Employment Laws & U

Working people in Singapore are well protected by several laws that ensure their employment rights, safety, health and welfare.

Employment Act (EA)

The Employment Act (EA) is Singapore’s main labour law, which lays down the basic terms and employment standards for all employees under a contract of service with an employer, with some exceptions such as Professional, Managers, and Executives (PMEs) with monthly basic salary of more than $4,500; domestic workers; seafarers; statutory board employees or civil servants.

In 2014, the Labour Movement mooted for the amendment to the EA, which was finally enacted in April 2014. With the amendment, Professionals, Managers and Executives who earn $4,500 or less are now more adequately covered by the law on a wider range of employee rights.  

Industrial Relations Act (IR Act)

The Industrial Relations Act (IR Act) regulates a trade union’s function in employer-employee relationships, particularly, in the prevention and settlement of trade disputes by collective bargaining, conciliation, arbitration, and tripartite mediation of individual disputes.

From 1 April 2015, the IR Act has been amended to allow a rank and file union, recognised by the employer, to represent an executive employee in the organisation.

Central Provident Fund Act (CPFA)

The Central Provident Fund Act (CPFA) dictates how employers and employees contribute to the CPF, a mandatory social security savings scheme.

Protection of Harassment Act (POHA)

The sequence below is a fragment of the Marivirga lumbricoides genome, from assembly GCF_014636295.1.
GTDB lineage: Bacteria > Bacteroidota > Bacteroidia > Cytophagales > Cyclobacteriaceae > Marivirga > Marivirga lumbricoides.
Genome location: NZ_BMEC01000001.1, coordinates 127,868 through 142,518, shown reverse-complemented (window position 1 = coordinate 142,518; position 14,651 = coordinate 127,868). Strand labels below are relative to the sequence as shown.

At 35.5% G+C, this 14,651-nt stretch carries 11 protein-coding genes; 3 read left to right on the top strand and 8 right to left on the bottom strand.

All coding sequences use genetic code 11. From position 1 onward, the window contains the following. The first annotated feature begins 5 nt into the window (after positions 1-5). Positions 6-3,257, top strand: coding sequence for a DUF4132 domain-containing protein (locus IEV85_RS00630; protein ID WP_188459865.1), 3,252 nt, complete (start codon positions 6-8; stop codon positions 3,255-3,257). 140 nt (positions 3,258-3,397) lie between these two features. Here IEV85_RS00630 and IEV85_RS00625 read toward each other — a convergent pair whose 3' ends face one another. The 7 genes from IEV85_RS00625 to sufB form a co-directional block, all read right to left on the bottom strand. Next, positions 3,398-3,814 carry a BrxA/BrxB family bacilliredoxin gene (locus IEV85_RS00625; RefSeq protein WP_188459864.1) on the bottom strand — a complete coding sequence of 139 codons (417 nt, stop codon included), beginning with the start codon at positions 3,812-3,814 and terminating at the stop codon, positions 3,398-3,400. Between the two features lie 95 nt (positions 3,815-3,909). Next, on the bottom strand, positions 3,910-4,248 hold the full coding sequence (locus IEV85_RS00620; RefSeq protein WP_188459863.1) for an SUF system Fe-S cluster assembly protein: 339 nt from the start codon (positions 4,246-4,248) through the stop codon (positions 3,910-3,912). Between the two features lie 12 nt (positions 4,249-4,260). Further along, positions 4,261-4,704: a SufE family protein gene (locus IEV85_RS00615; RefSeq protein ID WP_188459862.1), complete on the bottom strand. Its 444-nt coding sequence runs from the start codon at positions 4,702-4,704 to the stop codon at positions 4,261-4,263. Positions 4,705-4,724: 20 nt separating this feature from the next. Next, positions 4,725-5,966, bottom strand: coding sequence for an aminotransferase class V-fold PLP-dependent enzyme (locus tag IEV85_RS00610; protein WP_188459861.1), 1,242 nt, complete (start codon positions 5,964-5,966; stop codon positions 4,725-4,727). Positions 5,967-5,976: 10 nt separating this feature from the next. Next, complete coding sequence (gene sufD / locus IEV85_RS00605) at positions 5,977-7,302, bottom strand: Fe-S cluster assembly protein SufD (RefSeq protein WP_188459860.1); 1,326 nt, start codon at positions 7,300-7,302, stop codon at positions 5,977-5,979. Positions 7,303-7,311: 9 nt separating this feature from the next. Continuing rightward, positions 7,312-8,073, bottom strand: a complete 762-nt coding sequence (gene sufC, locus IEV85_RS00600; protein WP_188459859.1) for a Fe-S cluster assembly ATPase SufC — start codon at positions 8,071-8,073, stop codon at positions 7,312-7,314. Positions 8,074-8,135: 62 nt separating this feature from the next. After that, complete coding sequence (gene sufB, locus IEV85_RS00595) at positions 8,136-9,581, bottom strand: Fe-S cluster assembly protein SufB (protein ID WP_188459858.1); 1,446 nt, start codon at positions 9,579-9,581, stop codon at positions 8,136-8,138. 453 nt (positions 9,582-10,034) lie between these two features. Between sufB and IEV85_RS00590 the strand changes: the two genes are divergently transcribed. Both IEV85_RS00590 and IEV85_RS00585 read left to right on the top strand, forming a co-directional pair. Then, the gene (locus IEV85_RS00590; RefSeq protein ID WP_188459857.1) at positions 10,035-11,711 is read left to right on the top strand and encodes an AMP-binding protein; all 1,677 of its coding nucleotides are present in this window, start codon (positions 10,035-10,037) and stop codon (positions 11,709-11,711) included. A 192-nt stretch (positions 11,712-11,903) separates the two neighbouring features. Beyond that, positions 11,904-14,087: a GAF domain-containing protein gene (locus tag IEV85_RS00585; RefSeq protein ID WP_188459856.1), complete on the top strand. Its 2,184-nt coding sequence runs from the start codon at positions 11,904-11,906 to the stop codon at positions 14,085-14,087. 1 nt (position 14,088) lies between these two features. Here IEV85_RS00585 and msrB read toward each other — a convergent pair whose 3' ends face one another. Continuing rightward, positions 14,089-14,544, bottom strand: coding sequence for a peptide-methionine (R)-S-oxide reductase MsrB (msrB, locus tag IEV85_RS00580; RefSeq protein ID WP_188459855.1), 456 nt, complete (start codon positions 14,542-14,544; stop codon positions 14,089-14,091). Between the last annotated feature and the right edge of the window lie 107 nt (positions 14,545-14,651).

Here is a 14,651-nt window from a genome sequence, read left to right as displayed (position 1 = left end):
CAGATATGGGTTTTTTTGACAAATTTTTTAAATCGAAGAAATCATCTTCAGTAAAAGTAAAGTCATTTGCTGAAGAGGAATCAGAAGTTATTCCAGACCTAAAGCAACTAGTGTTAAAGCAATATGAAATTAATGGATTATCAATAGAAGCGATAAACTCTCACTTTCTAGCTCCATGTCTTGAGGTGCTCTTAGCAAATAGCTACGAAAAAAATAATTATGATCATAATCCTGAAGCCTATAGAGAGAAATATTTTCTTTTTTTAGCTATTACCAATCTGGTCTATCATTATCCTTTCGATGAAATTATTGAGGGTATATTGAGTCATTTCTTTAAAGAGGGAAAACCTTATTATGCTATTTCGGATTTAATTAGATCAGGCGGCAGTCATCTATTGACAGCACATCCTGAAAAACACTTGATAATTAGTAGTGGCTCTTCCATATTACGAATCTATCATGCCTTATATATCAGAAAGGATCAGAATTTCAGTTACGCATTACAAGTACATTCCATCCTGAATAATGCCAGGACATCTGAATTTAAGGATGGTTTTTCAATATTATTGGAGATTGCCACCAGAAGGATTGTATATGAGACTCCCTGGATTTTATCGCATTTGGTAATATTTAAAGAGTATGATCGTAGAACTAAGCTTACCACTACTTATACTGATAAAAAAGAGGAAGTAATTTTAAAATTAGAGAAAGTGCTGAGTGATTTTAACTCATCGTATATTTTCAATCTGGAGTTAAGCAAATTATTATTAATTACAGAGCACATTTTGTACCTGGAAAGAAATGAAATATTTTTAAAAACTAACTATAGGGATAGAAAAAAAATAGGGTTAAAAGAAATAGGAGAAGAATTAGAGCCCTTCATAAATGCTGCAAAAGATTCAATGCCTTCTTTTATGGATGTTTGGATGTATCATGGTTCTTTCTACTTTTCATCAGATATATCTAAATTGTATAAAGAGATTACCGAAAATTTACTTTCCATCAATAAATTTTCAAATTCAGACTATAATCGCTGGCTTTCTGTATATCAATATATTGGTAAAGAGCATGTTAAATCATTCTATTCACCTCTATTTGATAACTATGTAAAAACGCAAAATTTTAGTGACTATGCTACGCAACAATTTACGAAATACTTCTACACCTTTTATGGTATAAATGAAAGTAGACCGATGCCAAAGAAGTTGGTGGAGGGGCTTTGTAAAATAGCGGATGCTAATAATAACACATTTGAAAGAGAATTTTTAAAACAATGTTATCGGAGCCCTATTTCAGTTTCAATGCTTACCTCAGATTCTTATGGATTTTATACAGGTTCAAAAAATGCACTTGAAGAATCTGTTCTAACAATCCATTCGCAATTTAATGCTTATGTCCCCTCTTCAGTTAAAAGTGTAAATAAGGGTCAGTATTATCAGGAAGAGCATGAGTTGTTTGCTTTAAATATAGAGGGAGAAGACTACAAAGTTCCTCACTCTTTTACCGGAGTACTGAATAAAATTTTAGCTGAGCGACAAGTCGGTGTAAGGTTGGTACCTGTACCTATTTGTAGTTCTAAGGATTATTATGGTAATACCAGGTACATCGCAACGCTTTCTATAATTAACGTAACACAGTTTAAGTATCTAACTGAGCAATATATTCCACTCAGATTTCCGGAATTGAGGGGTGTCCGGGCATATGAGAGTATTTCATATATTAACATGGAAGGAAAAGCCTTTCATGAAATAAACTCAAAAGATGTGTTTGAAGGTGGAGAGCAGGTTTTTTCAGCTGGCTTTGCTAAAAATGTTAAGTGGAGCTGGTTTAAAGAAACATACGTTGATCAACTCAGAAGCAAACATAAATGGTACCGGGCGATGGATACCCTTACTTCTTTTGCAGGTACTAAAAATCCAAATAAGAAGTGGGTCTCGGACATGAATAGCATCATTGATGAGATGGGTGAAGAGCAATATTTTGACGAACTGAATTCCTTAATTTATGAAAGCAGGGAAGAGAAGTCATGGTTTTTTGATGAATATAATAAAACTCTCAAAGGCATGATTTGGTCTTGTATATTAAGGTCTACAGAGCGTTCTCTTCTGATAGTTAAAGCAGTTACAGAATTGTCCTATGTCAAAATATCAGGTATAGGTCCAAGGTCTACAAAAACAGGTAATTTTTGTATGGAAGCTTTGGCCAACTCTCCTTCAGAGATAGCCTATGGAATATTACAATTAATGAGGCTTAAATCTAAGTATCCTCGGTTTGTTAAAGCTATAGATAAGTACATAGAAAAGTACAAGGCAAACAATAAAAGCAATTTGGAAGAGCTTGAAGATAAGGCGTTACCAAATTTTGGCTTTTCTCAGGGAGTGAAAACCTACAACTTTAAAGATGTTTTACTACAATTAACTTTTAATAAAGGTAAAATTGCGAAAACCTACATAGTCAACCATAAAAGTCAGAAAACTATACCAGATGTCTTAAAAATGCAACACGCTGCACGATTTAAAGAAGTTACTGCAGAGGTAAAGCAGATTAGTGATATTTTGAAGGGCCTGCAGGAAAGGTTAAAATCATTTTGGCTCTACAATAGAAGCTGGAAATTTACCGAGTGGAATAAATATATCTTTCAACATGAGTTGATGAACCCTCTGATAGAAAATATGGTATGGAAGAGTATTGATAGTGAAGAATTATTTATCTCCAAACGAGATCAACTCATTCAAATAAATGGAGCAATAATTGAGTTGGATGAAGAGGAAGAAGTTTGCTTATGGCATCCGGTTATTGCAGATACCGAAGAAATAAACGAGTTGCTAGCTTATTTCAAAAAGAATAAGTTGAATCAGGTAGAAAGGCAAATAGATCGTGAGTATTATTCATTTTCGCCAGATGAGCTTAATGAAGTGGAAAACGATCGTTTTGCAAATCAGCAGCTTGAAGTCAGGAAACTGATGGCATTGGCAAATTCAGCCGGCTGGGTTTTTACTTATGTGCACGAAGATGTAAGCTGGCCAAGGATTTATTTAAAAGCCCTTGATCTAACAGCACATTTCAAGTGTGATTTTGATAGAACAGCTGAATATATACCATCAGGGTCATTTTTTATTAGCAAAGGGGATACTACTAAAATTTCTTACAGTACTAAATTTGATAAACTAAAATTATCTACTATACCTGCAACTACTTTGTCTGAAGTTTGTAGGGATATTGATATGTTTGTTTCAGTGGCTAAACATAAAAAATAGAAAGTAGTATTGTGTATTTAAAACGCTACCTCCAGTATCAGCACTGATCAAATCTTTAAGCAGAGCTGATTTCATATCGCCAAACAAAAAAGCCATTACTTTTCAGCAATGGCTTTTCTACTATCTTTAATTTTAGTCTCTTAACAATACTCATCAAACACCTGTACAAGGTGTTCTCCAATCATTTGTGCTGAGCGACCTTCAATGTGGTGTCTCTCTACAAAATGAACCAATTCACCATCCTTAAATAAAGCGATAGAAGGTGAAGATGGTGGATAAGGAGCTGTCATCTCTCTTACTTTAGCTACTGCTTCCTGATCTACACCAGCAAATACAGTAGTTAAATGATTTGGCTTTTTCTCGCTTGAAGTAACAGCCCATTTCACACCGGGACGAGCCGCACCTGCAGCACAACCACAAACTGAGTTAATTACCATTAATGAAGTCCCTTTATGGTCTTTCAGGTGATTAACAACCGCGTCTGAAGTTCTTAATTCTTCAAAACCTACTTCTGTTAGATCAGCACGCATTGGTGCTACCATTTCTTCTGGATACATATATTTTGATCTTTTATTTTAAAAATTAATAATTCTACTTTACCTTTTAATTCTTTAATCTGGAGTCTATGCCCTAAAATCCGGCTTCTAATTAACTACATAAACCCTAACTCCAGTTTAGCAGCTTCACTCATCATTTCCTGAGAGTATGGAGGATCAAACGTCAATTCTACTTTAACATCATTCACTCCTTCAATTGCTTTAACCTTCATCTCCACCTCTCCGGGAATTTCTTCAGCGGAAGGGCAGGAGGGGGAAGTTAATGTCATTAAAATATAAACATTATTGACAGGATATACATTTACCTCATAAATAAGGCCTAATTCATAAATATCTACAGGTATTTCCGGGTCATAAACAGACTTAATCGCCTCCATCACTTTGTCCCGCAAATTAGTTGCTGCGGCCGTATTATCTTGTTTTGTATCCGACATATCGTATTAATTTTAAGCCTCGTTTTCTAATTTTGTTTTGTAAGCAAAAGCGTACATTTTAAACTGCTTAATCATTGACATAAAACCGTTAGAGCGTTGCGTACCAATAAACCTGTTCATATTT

The Protection of Harassment Act (POHA) protects workers, including those who provide public service, against harassment, online harassment, stalking, cyber-bullying, and other types of anti-social behaviour. It covers both intentional and unintentional offences and includes protection orders against offenders.

Workplace Safety and Health Act (WSHA)

The Workplace Safety and Health Act (WSHA) specifies that stakeholders – employers, organisations, occupiers in charge of the workplace, manufacturers and supplies, those who install or erect the machinery and equipment, and the employee – have to take reasonably practicable measures to ensure the safety and health of persons at the workplace.

Work Injury Compensation Act (WICA)

The Work Injury Compensation Act (WICA) allows employees to make claims for work-related injuries or diseases without having to take legal action. It includes medical leave wages, medical expenses, and lump-sum compensation for permanent incapacity or death. Independent contractors and the self-employed, domestic workers, and uniformed personnel are, however, not included in the WICA.

Retirement and Re-employment Act (RRA)

The Retirement and Re-employment Act (RRA) sets the minimum retirement age at 62, with an option for workers who are able and willing to continue working to be re-employed up to 65, affording Singapore citizens and permanent residents who have joined the company before 55 protection from forced retirement before then.

Come July 2017, the re-employment age ceiling will officially be raised to 67. Find out what this means for both companies and workers via the U Live Re-employment Guidebook.  

Employment of Foreign Manpower Act (EFMA)

The Employment of Foreign Manpower Act (EFMA) outlines the responsibilities and sets out prescriptive regulations for employers to adhere to, relating to salary, working hours, holidays, annual leave and sick leave.

Foreign Employees Dormitories Act (FEDA)                                                 

The Foreign Employees Dormitories Act (FEDA) regulates the licensing framework for operators and proprietors of dormitories for housing foreign employees to ensure certain standards are set and enforced.

Employment Agencies Act (EAA)

The Employment Agencies Act (EAA) provides for the regulation of employment agencies, relating to matters such as entry requirements, upkeep and maintenance of foreign domestic employees.


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